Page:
In response to:

Herakles: Punished Again! from the May 23, 2013 issue

To the Editors:

In his interesting review of a new production of Euripides’ Herakles [NYR, May 23] Daniel Mendelsohn places considerable emphasis on Aristotle’s supposed concept of a dramatic katastrophe. Unfortunately the term katastrophe appears nowhere at all in Aristotle’s Poetics (nor elsewhere in his writings). Shouldn’t a classically trained critic of Mendelsohn’s standing be more careful with “canonical” texts?

Stephen Halliwell
Professor of Greek
University of St. Andrews
St. Andrews, Fife, Scotland

Daniel Mendelsohn replies:

The answer to Stephen Halliwell’s rhetorical question is (of course) Yes! The professor, who is too modest to identify himself as our preeminent scholar of the Poetics, is right to make this clarification about the Greek term katastrophe, and I am grateful to him for doing so in such a generous way. As he and I know, the word that Aristotle uses at Poetics 1442a (the passage I refer to in introducing the crucial concept of peripeteia, which I trust I did accurately) to describe a character’s “change in fortune” is metabasis; I fear that, in my eagerness to make what I thought was an interesting etymological point about the derivation of the English word “catastrophe,” I gave the erroneous impression that katastrophe was the term Aristotle actually used. (The technical use of katastrophe as the “final turning-point” in a drama appears in much later Greek authors, for instance in Polybius’ Histories 3.48.8 and in Lucian’s Alexander, 60.)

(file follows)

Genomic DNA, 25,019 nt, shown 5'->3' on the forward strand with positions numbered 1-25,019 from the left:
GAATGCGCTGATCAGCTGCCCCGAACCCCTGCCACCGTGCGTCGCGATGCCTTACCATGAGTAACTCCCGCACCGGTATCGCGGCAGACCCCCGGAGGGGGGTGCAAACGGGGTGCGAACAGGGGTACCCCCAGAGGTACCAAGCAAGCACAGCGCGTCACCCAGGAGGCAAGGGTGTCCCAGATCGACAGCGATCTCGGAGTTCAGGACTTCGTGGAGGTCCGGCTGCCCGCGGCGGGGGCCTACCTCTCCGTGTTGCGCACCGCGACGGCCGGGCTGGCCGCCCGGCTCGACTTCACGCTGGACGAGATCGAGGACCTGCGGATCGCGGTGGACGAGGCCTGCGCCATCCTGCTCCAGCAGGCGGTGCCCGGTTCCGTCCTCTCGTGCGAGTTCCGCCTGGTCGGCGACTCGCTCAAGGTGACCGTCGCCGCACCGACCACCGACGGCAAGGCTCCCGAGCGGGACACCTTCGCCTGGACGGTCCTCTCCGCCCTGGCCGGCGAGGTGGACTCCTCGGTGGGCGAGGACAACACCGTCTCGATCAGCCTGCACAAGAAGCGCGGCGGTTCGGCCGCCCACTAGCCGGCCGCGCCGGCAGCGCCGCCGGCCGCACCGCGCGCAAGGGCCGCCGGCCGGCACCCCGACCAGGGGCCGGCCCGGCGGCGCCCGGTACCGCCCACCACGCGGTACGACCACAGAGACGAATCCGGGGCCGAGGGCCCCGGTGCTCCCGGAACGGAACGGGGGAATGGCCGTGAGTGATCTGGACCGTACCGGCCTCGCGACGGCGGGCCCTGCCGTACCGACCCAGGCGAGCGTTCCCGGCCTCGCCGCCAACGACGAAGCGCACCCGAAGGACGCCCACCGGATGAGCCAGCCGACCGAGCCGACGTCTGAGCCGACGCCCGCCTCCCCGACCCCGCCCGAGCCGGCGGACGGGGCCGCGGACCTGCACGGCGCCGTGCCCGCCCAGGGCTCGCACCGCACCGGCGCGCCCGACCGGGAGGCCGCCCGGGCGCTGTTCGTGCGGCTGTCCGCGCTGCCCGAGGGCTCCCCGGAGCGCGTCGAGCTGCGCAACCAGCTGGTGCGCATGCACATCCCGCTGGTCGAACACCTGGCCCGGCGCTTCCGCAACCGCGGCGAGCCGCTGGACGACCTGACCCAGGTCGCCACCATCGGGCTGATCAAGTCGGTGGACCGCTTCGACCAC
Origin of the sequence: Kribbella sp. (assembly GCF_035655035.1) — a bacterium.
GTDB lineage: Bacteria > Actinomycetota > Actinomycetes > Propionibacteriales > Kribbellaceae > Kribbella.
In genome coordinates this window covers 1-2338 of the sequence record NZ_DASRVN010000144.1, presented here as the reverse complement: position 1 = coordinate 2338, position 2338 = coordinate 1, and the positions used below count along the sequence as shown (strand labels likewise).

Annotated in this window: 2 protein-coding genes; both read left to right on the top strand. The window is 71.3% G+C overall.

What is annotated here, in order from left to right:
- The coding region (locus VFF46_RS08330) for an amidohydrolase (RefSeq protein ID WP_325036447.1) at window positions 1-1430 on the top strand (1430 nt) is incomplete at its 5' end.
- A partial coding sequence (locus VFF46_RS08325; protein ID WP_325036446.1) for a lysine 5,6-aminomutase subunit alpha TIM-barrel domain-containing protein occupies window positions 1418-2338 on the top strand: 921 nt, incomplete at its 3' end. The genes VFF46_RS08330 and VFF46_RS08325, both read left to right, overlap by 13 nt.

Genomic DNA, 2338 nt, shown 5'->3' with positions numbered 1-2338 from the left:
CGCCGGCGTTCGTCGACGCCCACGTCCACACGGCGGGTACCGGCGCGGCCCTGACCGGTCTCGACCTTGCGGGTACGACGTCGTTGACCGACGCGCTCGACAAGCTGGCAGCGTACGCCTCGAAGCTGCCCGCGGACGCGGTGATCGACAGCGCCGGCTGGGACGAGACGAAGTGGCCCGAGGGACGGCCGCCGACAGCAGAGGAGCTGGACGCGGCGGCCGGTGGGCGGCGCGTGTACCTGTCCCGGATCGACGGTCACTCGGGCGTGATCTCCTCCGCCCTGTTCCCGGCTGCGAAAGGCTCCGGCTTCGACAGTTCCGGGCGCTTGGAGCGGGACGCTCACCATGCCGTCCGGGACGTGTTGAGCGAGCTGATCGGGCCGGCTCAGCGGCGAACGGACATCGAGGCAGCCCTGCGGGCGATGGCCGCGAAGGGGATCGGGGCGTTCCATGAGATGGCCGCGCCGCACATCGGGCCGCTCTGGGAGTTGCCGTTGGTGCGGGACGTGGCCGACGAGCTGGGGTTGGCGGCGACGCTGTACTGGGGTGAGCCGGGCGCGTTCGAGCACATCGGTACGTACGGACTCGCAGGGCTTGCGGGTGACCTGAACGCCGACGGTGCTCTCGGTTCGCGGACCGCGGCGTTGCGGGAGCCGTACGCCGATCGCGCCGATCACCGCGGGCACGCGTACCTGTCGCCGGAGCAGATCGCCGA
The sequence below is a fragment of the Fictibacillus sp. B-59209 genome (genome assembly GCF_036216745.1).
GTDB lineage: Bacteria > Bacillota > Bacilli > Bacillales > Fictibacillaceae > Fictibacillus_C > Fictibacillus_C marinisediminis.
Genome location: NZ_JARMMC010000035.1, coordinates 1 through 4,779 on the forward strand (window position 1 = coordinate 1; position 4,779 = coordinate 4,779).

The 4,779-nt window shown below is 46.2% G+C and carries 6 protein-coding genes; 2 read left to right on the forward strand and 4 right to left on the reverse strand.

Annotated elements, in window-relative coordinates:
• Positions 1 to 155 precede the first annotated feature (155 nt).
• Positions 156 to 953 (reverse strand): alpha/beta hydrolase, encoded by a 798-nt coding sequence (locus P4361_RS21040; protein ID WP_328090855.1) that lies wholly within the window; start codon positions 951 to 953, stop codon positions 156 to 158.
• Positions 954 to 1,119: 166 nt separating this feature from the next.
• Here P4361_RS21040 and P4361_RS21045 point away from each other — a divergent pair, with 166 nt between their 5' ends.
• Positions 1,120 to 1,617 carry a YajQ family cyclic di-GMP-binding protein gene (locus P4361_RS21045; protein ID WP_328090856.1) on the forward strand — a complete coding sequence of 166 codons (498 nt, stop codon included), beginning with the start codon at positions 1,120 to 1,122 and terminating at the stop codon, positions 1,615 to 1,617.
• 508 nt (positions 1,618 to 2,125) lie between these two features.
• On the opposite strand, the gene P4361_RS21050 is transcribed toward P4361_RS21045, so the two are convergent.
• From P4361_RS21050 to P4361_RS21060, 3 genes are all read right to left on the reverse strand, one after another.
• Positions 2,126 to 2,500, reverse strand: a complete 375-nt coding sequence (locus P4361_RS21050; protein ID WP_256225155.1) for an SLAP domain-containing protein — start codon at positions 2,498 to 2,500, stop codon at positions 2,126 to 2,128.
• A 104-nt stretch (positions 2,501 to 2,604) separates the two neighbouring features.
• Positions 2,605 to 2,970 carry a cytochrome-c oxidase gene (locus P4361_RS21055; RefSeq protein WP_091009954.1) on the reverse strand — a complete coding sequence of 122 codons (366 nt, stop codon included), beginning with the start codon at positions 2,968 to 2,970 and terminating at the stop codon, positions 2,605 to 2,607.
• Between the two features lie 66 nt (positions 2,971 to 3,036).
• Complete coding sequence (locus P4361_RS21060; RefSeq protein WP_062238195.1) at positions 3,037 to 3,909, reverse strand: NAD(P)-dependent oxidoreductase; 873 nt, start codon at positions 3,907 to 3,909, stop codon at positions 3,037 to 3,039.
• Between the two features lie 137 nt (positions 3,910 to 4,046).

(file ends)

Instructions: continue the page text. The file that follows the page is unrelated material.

That said, I very much hope that Professor Halliwell will agree that, whether katastrophai or metabases, such changes of fortune are the objects of Aristotle’s interest in the passage from the Poetics that I cited; that Aristotle finds them most interesting when accompanied by anagnorisis and peripeteia, as I described; and that they abound in Euripides’ Herakles, the text under discussion in my review.